Make A DIY Polarising Filter From An Old LCD Screen

Polarising filters can be an essential part of a photography tool set, as they suppress glare, make blue skies pop and offer an additional way to control the light in your scene. And if you have some old electronics that you can mine for spare parts, you might already have a filter.

It turns out the glass screens on old liquid crystal displays that you can find on something like a calculator or an old Nokia phone have a transparent layer that acts as a polarising filter. If you disassemble the device (and are careful not to break the screen, of course), you can use it as a rough but ready polarising filter. Obviously such a small screen won't work with your DSLR, but you can experiment with your smartphone camera to see how the filter works. (You can also try shooting photos through your sunglasses if you have polarised lenses.)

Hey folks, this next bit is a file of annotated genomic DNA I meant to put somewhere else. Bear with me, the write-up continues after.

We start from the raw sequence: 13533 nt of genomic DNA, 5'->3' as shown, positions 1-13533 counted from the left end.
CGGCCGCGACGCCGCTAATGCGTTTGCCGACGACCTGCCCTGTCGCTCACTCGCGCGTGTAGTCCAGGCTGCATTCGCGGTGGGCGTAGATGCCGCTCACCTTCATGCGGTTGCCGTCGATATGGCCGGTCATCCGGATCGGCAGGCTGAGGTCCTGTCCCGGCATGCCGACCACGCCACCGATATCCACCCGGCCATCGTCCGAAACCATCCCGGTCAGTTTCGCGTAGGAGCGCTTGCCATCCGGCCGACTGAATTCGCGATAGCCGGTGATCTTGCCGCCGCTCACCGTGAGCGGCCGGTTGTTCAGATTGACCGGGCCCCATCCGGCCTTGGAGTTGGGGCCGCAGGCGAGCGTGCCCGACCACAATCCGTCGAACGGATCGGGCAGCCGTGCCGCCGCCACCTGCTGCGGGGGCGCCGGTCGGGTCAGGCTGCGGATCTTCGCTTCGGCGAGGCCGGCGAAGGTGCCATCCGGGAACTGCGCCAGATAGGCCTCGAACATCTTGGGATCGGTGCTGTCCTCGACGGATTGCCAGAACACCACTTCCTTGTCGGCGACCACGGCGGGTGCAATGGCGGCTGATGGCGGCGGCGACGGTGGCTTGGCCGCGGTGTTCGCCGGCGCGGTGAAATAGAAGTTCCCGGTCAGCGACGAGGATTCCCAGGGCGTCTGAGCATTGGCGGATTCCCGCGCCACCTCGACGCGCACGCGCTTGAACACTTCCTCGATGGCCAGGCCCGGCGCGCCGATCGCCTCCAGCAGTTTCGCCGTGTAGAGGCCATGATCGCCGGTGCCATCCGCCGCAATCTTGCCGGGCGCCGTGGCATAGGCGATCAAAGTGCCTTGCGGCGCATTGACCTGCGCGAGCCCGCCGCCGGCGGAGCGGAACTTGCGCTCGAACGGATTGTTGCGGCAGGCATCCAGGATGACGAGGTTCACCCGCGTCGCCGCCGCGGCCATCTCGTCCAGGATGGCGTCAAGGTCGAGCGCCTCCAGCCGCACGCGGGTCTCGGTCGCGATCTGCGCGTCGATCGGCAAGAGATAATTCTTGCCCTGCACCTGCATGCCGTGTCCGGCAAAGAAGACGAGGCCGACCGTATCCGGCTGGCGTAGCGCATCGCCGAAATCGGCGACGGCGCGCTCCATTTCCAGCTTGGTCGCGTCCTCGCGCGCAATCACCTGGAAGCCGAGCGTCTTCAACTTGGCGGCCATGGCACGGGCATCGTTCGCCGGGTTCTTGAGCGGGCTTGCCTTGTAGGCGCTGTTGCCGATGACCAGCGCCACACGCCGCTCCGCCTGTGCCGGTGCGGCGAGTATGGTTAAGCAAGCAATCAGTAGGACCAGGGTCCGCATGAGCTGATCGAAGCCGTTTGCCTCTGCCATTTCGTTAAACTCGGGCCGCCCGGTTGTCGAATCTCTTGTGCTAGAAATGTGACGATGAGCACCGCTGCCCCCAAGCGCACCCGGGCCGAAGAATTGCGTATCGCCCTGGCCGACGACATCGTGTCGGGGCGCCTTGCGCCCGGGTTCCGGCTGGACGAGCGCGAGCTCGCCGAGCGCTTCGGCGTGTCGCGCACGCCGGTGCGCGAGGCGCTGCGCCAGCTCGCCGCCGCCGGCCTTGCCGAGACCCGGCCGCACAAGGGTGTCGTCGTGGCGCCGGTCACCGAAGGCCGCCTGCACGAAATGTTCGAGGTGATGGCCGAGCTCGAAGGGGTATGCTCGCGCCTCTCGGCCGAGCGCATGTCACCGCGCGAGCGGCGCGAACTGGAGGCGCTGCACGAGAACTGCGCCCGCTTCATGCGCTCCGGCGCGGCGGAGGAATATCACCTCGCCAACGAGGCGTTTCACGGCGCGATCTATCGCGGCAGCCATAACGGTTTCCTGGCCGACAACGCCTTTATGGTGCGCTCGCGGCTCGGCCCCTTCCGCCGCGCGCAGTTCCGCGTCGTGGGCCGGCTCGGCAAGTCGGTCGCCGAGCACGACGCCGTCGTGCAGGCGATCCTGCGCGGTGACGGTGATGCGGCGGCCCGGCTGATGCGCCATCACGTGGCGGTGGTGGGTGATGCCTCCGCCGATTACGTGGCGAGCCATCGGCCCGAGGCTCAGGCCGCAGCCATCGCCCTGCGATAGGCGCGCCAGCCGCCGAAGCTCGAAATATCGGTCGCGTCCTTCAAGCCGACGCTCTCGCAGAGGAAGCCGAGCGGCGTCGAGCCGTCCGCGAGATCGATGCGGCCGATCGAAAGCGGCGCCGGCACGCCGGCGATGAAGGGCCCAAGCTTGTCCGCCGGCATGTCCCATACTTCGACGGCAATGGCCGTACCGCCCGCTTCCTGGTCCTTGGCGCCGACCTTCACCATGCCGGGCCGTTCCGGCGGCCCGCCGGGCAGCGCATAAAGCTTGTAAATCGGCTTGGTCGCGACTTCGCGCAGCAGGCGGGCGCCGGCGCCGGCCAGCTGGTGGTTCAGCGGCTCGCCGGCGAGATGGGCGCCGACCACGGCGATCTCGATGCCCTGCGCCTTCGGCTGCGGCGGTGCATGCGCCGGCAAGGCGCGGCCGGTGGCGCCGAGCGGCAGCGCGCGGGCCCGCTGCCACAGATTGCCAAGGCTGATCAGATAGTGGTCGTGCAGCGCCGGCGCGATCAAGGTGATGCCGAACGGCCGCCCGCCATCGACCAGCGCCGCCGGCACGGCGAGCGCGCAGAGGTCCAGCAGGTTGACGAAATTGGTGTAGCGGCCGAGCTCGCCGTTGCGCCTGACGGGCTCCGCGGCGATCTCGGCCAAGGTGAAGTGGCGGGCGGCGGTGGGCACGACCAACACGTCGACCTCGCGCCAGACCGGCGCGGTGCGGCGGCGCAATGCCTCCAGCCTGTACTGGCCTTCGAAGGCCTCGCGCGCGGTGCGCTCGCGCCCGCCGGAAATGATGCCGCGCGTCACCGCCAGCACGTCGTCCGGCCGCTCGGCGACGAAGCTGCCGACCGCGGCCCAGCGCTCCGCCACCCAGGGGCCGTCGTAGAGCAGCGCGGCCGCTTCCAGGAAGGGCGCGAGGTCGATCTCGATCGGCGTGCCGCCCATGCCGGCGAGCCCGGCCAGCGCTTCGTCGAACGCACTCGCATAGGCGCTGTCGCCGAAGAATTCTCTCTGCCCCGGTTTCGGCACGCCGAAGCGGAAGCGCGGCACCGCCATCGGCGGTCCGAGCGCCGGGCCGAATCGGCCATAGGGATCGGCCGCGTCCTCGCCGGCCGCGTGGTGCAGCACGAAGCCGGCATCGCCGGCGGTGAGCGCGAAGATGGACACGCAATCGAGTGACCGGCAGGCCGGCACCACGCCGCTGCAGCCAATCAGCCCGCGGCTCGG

This tip comes from the Koldunov Brothers, who often find unique ways to use household items in photography. It certainly isn't a professional solution to making a filter, but it's a fun way to repurpose any broken electronics you might have lying around.

Free polarising filter. Capturing a new camera phone using filter, taken from the old one [Kuldunov Brothers]


Comments

    This will stop the autofocus from working properly; modern cameras need circular polarising filters that allow the range finder to work, while normal polarising filters block it.

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